Let’s just get this straight: the fact that a new Battletoads game exists at all in 2020 is either a miracle or the work of some sort of black magic.
In case you aren’t aware, the Battletoads franchise was one that lived on in infamy. The original game was notorious for its absurd difficulty and clunky controls, not to mention that the titular Battletoads were seen as a poor man’s rip-off of the “Teenage Mutant Ninja Turtles”. However, this modern reboot seems not only aware of its notorious reputation, but absolutely revels in it.
Oddly enough, the strongest point towards Battletoads is its story. Here’s the premise: for the past 26 years, the Battletoads have been stuck in a simulation, completely unaware that the rest of the world has moved on from them. When faced with this reality, the Battletoads are forced to take on menial jobs. Dissatisfied with their lives, the Toads set out on an intergalactic road trip to reboot themselves and regain the public spotlight.
Battletoads is only concerned with two things: delivering fun gameplay and jokes at a blistering pace. The writing is quick-witted and loaded with toilet humor, fourth-wall breaks, and plenty of terrible toad-related puns. What really makes the story, though, are the Battletoads themselves.
Each one is, undoubtedly, a horrible, self-absorbed person. Zitz, the self-declared “leader” of the Battletoads, is a vain, insecure mess of an amphibian who cares more about his appearance of being a leader than actual being a good one. Rash is the moronic, impulsive one whose main concern is just being famous. And then there’s Pimple. Admittedly, he’s the more peaceful and thoughtful of the trio, but even he has his limits. The Battletoads are absolute garbage bins as people, yet that is exactly what makes it so fun to watch their antics.
So there’s the story, what about the gameplay? For about two-thirds of the game, Battletoads is a solid arcade beat-em up. Combos are simple but punchy, and various enemy types keeps the combat from getting too easy.
What really ties it all together are the Toads and how wonderfully animated they are. The Toads, for whatever reason, can morph themselves in mid-combat. This means the Toads can take the form of a train, jackhammer, boombox, and even a shark. Even better is how each Toads plays a little differently. Pimple is the big bruiser of the group with slow but powerful attacks. Zitz stands as his direct counterpart with fast attacks and better evasion. Finally, Rash stands as a balanced middle option. It is easily these brawling sections that shines brightest in terms of gameplay.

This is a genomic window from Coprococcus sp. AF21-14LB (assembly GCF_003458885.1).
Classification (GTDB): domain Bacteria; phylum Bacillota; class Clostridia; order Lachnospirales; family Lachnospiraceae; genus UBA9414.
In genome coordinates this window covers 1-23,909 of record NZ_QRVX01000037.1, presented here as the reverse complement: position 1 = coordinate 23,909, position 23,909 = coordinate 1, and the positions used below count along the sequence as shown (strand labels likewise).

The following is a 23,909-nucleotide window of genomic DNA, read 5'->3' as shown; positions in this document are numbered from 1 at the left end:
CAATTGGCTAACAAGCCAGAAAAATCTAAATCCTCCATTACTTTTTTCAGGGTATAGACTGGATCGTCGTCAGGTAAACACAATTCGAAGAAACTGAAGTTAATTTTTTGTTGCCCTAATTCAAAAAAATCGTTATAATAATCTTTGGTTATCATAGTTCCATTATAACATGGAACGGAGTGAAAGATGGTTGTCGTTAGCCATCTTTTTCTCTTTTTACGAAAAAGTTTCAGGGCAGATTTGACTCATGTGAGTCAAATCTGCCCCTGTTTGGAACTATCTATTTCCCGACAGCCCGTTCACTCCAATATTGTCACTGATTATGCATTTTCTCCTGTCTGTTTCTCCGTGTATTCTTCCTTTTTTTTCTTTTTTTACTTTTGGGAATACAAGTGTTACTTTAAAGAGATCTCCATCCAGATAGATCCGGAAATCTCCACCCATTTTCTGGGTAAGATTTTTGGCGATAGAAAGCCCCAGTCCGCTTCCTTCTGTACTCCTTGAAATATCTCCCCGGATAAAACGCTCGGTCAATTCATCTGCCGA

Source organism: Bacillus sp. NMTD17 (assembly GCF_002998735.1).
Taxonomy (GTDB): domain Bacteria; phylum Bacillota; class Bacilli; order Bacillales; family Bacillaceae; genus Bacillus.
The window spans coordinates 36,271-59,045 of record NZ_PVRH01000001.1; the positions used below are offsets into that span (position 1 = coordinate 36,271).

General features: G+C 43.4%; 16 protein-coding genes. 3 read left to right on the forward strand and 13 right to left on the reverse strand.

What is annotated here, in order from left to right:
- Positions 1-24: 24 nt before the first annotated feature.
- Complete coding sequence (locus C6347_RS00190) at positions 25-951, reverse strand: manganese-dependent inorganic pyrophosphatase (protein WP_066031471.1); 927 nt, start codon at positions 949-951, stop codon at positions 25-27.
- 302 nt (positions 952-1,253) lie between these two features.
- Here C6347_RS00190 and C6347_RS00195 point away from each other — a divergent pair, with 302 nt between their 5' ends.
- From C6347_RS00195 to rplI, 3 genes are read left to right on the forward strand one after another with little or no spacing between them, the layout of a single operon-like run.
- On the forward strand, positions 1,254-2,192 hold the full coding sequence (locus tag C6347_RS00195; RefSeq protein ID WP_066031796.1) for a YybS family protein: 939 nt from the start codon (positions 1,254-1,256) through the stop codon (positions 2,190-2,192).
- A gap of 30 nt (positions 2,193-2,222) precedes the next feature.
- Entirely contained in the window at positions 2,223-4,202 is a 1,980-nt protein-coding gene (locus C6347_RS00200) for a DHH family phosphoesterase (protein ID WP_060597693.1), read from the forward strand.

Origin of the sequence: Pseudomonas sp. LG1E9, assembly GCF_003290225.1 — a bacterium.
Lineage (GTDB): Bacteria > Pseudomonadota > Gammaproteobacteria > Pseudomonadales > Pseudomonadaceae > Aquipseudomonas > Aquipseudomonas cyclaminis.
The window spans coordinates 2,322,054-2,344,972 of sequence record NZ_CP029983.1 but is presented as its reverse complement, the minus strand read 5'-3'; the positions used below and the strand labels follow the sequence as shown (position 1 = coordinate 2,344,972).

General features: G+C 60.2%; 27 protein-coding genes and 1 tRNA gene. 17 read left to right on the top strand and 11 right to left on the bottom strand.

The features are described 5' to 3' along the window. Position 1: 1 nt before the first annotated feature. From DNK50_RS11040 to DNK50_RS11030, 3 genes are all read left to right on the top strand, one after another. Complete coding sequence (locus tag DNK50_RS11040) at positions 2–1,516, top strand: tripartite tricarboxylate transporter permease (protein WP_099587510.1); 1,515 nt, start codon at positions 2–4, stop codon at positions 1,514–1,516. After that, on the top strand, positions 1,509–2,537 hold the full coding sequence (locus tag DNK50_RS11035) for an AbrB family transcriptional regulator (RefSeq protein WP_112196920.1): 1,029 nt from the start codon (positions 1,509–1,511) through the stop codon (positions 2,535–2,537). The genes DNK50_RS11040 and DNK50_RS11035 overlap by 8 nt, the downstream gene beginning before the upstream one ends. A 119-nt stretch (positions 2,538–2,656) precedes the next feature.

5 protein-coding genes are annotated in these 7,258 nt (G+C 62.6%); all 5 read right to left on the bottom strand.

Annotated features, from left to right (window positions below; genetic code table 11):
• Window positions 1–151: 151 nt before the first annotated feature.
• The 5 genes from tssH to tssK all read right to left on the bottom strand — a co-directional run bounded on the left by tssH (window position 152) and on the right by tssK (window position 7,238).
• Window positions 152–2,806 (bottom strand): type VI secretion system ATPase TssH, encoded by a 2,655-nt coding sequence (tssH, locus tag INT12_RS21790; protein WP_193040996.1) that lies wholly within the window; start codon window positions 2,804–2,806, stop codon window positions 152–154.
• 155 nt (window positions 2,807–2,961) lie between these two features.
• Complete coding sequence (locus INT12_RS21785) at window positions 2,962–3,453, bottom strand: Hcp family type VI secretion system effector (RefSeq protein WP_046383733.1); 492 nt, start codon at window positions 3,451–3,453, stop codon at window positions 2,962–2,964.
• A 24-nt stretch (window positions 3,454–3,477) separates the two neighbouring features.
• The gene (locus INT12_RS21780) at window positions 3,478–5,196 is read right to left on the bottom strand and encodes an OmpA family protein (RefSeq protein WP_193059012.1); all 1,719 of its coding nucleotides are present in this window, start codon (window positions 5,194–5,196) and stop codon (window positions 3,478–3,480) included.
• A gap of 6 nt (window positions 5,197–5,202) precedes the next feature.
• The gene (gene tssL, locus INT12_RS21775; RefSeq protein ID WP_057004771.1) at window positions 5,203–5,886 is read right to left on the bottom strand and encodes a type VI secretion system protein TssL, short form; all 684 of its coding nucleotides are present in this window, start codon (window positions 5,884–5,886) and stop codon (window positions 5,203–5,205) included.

Although the combat is great, the last third of the game presents a major problem. The third act is composed primarily of mini-games with platforming sections and some “Galaga”-esque shooting sections. These parts, while initially serving as nice breather sections from the beat-em up action, quickly dominate the entirety of the third act.
These mini-games feel clumsy and nowhere near as fun as the main combat. Even more troubling is the length of the game. According to the end screen, it took me about 3 hours and 45 minutes to complete the game. That means that roughly an hour and a half of my gameplay experience were these awful mini-games. Much like a bad joke, these mini-games quickly overstayed their welcome.
Looking at Battletoads as a whole, it’s a difficult game to recommend. For a $20 game, you’re only looking at 4-5 hours of gameplay, and, with no unlockable modes or characters that are typically the norm for a game of this genre, there is little replay value to be had here. Not to mention, this game is begging to be played in co-op. While there is local co-op, the lack of online play feels like a major lost opportunity.
However, if you have Game Pass, I highly recommend giving this game a chance. The characters and story alone made this a blast to play, even with the shortcomings of the gameplay. While perhaps not every part of the game quite sticks the landing, it does leave me interested in more Battletoads.
Reviewed on Xbox One X.